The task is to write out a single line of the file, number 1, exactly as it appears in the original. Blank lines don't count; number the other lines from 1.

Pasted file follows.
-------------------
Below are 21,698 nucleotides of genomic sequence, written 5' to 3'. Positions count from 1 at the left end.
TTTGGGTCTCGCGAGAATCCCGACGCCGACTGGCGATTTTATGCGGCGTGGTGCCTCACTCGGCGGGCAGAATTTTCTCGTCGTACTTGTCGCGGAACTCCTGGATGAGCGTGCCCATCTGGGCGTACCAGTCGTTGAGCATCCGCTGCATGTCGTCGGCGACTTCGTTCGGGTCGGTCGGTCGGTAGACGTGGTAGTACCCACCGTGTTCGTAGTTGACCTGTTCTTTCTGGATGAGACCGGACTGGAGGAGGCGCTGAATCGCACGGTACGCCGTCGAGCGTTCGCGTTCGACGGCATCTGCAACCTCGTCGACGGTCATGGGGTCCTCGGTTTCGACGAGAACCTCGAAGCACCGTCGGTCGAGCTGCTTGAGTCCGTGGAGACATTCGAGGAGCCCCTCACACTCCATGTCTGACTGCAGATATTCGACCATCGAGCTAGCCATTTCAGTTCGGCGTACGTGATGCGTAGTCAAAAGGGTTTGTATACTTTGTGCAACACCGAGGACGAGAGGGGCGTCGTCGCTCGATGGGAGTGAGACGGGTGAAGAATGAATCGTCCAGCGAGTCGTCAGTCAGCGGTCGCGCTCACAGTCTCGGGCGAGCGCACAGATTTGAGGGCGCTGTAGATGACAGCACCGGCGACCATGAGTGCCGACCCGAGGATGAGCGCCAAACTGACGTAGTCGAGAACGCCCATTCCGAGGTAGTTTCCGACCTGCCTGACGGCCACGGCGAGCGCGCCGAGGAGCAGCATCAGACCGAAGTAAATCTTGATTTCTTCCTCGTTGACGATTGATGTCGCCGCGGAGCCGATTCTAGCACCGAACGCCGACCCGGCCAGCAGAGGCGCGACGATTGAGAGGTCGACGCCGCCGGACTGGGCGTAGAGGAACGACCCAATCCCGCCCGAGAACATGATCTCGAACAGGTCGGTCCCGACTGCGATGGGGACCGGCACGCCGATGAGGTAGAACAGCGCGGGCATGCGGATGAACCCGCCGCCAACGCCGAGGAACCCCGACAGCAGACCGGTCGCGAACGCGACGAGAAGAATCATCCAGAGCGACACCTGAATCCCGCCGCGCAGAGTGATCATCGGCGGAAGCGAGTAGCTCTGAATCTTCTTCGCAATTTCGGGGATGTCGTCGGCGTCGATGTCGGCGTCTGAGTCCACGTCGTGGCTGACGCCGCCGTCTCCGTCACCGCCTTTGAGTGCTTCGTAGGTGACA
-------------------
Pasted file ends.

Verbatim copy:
Below are 21,698 nucleotides of genomic sequence, written 5' to 3'. Positions count from 1 at the left end.